I stopped going to church, something my grandfather and I would always do. The excuses started coming: I was sick or had work to do, and sometimes there really was work to do, but really I was angry with God.

To begin with, I’ve always had a hard time believing in a high power, and now I had lost all faith.

When my grandfather got sick and started losing a lot of weight and then all of his hair, when he was told that he only had a five percent chance of surviving, he never once complained to anyone in the family, he never asked “why me?”

He never really had to, since I was doing plenty of that for him.

How could He take away someone that had done nothing bad in his life? Why did He have to strike him with a deadly disease, as millions of other horrible people got to live their life?

Instead of going to church and looking for God in my time of need, I blamed him. I stayed at home in bed till noon on Sundays and waited for the race to come on, feeling like I had no reason to get up.

The racing though, didn’t help much. I had put all of my grief on Dale Earnhardt, Jr.’s shoulders and expected him to be the one to make me feel better.

The only problem was, Earnhardt Jr. never won another race after my grandfather’s death, and the more horrible I was personally feeling, all the more worse it seemed Earnhardt, Jr. was running.

A year later, things weren’t much better.

Going through the first holidays without my grandfather at the table to make fun of something we were eating, or not showing up at dinnertime, claiming that my grandmother always starved him, so he needed to eat with us. My grandfather loved to eat, and when he got sick, he was never able to eat like he was used to. The only thing he was got were thick milkshakes or liquid morphine.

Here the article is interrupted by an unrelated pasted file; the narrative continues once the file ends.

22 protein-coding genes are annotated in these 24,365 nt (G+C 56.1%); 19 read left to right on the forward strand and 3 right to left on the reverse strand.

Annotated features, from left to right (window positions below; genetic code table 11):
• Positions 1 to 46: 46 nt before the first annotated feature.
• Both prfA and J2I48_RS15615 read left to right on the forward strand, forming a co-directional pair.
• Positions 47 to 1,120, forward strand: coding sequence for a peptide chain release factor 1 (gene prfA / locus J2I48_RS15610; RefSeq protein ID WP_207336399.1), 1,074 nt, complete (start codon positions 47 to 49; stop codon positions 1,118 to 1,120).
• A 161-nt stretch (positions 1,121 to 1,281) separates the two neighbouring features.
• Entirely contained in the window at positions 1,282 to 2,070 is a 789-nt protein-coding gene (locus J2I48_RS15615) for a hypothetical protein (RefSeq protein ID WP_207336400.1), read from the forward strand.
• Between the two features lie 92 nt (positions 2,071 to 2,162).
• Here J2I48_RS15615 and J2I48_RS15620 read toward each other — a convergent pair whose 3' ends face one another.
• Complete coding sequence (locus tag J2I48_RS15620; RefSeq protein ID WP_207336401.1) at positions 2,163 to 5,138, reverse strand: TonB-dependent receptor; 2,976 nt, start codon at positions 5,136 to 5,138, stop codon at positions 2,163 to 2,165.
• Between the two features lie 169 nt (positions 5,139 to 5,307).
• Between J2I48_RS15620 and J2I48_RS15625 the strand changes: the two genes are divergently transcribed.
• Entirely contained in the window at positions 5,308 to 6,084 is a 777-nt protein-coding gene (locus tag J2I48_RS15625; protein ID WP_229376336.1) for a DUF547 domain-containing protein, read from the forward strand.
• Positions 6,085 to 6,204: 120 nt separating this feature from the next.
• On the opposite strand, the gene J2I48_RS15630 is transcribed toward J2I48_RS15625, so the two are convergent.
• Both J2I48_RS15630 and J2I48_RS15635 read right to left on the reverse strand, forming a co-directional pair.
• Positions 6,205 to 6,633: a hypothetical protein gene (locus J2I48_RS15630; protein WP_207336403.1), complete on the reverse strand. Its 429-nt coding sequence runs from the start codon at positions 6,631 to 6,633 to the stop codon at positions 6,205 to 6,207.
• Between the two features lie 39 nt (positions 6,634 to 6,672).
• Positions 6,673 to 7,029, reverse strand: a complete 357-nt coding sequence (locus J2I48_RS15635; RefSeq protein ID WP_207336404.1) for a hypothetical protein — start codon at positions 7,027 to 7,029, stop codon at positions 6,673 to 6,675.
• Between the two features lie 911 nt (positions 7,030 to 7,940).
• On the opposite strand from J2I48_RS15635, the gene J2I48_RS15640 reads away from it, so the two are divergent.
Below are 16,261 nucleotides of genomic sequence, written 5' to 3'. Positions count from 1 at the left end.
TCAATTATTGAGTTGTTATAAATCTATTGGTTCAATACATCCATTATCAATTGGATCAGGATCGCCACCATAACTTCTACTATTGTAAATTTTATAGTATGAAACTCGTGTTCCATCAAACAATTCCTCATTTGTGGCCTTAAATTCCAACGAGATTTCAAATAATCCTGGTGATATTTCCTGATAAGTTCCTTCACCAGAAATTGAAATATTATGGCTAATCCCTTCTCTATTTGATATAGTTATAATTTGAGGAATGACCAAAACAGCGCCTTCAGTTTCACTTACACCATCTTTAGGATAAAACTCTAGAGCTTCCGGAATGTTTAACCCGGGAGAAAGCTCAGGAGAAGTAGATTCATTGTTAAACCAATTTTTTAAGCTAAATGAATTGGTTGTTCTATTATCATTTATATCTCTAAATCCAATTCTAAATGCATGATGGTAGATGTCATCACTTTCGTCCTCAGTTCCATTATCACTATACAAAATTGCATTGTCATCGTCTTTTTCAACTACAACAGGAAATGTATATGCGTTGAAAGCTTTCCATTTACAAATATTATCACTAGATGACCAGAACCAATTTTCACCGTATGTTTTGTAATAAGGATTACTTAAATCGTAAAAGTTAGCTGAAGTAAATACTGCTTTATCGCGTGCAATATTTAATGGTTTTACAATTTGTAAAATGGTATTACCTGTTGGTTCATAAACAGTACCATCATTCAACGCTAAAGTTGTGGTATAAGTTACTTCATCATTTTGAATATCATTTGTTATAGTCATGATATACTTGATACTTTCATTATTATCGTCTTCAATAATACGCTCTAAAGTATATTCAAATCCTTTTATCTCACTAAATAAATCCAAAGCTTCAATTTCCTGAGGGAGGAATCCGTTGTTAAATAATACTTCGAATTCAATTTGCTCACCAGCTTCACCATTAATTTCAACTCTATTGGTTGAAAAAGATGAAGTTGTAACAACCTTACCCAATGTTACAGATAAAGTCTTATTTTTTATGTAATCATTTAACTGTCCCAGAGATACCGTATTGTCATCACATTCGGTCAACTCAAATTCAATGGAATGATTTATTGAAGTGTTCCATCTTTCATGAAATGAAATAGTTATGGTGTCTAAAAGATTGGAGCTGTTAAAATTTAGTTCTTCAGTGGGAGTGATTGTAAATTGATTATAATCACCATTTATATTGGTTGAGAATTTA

Gone were the days of him creating nonsense jingle that he always had to share with everyone.

Nothing felt right.

Nothing was the same, and being a person that hates change, it just became that much harder to cope. I continued to withdraw.

As the one-year anniversary of his death approached, I knew that things would be even harder.

Add to the fact that there were rumors swirling that Earnhardt, Jr. would soon be looking for another team to drive for, and was once again in the midst of a horrible/winless season, did not help ease my pain.

The day May 10 came and went. I attended school and tried to stay focused. I actually don’t remember much more from that day. Most likely, it’s blocked from my mind.

The next day, May 11, 2007, was a different story.

One year and one day after losing my grandfather, Dale Earnhardt, Jr. announced he would be leaving the company he’s driven for all his life, the one founded by his late father.

The driver that I spent so long rooting for, and had spent so much money invested in, was going to be driving for a different team with different colors and a different number.

In June, one month and a day before what would have been my grandfather’s 71st birthday, Earnhardt, Jr. announced he would be joining Hendrick Motorsports.

Once again, whatever it was that was holding Earnhardt, Jr. and me together, was out in full force.